Eerlijke Bankwijzer appreciates Rabobank’s tougher sustainability policy
In its 15th policy update, Eerlijke Bankwijzer (Honest Bank Guide) expresses its appreciation for Rabobank’s tougher sustainability policy in the past year. The bank has declared land grabbing to be unacceptable and it is now more transparent regarding its lending policy. Rabobank scores satisfactory to good on most of the eighteen themes and sectors assessed, including human rights, labour, arms policy, fishing and food. According to Eerlijke Bankwijzer, the bank needs to improve in six themes.
Looking beyond oil
‘We are pleased with the appreciation expressed by Eerlijke Bankwijzer regarding Rabobank. Unfortunately the Bankwijzer report does not do justice to the efforts and achievements of Rabobank in a number of respects,’ commented Bas Rüter, Director of Sustainability. Rabobank does for instance set proper conditions for livestock businesses with respect to animal welfare. The bank encourages livestock farmers to use certification, but does not set this as a requirement. With regard to the funding of oil drilling, Rabobank sets strict conditions, including the funding of oil drilling in the Arctic.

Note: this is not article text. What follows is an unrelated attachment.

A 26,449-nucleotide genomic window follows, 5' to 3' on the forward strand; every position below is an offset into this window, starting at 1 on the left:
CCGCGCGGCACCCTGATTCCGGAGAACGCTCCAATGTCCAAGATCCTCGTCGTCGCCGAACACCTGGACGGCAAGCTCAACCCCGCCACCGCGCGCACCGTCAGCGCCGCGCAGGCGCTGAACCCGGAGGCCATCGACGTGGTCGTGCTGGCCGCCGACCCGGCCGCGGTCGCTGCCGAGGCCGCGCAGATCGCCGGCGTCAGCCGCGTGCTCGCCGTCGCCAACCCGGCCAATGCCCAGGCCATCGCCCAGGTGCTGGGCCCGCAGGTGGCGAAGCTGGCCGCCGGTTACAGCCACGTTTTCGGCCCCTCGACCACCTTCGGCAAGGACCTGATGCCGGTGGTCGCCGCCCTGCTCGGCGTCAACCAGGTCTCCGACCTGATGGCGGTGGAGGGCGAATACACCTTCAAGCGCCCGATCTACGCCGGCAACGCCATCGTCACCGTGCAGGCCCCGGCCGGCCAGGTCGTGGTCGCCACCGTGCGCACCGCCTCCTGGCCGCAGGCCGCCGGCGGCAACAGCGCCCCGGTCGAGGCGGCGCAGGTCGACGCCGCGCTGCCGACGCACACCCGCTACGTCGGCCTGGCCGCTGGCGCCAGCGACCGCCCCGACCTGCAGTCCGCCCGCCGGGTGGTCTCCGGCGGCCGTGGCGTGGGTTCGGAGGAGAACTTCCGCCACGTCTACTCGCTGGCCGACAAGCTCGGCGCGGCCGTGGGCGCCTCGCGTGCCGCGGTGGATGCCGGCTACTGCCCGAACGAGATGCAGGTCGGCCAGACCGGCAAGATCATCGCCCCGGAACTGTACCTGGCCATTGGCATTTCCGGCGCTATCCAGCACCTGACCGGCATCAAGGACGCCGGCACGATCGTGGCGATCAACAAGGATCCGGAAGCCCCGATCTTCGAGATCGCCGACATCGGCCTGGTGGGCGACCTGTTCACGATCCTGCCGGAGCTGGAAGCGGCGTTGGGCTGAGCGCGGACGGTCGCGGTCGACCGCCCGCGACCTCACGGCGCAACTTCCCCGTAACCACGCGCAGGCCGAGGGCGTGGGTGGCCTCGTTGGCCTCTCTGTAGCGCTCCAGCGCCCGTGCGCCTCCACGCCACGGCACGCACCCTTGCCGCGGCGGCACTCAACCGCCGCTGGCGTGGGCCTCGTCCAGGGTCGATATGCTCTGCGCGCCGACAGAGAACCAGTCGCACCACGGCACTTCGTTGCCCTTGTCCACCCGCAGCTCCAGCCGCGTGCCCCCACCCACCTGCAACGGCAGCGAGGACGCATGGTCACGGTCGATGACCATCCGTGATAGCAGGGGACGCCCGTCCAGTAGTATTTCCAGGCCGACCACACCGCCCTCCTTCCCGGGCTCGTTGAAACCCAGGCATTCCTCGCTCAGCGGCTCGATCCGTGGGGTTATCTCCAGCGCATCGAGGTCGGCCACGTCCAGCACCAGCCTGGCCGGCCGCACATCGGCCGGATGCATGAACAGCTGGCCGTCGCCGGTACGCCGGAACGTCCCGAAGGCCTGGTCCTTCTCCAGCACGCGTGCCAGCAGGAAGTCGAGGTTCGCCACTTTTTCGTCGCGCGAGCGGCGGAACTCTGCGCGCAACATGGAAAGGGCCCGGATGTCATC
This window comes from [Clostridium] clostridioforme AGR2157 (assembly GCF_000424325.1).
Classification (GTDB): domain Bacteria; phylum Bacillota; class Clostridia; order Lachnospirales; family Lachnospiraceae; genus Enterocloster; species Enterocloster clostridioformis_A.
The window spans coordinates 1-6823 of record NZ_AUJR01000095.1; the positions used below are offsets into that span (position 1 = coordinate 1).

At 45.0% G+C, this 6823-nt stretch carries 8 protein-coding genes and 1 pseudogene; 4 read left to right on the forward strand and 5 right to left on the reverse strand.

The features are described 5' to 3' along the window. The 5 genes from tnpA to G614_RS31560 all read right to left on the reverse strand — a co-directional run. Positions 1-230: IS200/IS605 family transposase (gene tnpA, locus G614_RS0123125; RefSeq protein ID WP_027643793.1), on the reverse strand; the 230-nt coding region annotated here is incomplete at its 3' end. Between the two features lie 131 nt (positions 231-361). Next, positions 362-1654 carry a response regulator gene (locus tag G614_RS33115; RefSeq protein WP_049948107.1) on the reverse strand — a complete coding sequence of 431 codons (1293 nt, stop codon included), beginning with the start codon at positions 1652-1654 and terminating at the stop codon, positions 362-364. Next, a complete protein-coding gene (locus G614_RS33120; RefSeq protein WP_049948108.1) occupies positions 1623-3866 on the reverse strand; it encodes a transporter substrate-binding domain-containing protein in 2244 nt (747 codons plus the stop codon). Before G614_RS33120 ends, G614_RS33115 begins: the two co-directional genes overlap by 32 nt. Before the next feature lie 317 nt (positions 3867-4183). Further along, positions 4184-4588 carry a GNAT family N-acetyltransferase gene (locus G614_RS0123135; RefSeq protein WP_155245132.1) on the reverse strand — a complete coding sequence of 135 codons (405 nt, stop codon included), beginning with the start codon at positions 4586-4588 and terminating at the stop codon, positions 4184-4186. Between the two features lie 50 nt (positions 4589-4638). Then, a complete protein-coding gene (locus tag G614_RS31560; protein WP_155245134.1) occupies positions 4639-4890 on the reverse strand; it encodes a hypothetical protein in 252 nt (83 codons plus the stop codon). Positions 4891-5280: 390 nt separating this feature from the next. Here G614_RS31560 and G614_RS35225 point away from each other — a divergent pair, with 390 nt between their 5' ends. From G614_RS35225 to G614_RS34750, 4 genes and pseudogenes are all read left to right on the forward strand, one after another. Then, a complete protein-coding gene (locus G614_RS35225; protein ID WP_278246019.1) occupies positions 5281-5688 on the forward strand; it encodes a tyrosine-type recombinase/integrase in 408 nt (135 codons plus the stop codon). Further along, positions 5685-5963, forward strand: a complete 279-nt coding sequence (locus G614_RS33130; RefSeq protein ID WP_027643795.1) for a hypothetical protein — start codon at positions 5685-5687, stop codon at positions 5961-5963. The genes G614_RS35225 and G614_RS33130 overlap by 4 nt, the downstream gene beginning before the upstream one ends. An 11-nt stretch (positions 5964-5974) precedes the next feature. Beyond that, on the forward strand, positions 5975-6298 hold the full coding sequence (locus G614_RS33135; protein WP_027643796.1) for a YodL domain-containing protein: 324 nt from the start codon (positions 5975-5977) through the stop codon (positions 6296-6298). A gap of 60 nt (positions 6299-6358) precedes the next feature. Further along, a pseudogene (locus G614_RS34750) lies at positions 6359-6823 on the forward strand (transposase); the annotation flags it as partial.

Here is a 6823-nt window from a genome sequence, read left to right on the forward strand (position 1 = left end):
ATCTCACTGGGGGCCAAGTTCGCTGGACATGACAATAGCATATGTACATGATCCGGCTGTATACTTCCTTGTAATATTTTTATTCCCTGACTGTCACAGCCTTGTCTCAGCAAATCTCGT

Rüter also looks beyond oil in this respect: ‘Rabobank is one of the largest investors in wind energy worldwide. We encourage businesses to invest in renewable energy and we aim to increase this. We also encourage homeowners in the Netherlands to invest in energy-saving measures and thus make their homes more sustainable.’ Unfortunately the Bankwijzer report completely ignores the efforts made with respect to the financing of housing and real estate, a core business of the bank.
The fact that the organisations behind the Eerlijke Bankwijzer continue to encourage the banks’ progress on the path of sustainable development is understandable and justified. However expectations have to be kept realistic. The Eerlijke Bankwijzer apparently thinks the banks should have a policy of interfering in the business of their customers, and even the customers of their customers. Bas Rüter: ‘It would seem that they expect the bank to be looking over the shoulders of our business customers all day to see what they are doing. This is not realistic. Our customers must meet minimum standards and we encourage them to continue to improve the sustainability of their operations and mitigate negative effects.’
Rabobank’s positive distinction with respect to sustainability was confirmed this year by the independent research agency RobecoSam: Rabobank is one of the 10% best-performing banks on sustainability. In the measurement of the most sustainable banks worldwide, we finished 12th out of more than 100 banks according to the system of the Dow Jones Sustainability Index.